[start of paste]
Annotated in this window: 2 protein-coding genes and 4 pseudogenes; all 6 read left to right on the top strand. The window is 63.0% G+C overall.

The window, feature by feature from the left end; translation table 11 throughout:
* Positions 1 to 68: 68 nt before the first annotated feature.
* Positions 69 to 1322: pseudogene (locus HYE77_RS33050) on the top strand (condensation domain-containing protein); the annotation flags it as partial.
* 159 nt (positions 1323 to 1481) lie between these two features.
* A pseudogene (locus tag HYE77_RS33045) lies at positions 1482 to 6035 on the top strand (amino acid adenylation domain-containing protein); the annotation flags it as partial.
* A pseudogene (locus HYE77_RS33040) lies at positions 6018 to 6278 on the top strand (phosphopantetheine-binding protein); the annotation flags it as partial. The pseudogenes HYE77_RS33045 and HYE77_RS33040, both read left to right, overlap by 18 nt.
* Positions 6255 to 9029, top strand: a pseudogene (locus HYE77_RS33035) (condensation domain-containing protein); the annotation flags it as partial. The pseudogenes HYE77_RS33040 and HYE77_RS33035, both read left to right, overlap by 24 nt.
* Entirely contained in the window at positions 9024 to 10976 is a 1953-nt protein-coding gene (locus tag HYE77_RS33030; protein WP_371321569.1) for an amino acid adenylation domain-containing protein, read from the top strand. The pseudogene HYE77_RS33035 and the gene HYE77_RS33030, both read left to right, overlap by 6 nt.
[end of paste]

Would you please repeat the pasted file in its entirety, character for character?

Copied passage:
Annotated in this window: 2 protein-coding genes and 4 pseudogenes; all 6 read left to right on the top strand. The window is 63.0% G+C overall.

The window, feature by feature from the left end; translation table 11 throughout:
* Positions 1 to 68: 68 nt before the first annotated feature.
* Positions 69 to 1322: pseudogene (locus HYE77_RS33050) on the top strand (condensation domain-containing protein); the annotation flags it as partial.
* 159 nt (positions 1323 to 1481) lie between these two features.
* A pseudogene (locus tag HYE77_RS33045) lies at positions 1482 to 6035 on the top strand (amino acid adenylation domain-containing protein); the annotation flags it as partial.
* A pseudogene (locus HYE77_RS33040) lies at positions 6018 to 6278 on the top strand (phosphopantetheine-binding protein); the annotation flags it as partial. The pseudogenes HYE77_RS33045 and HYE77_RS33040, both read left to right, overlap by 18 nt.
* Positions 6255 to 9029, top strand: a pseudogene (locus HYE77_RS33035) (condensation domain-containing protein); the annotation flags it as partial. The pseudogenes HYE77_RS33040 and HYE77_RS33035, both read left to right, overlap by 24 nt.
* Entirely contained in the window at positions 9024 to 10976 is a 1953-nt protein-coding gene (locus tag HYE77_RS33030; protein WP_371321569.1) for an amino acid adenylation domain-containing protein, read from the top strand. The pseudogene HYE77_RS33035 and the gene HYE77_RS33030, both read left to right, overlap by 6 nt.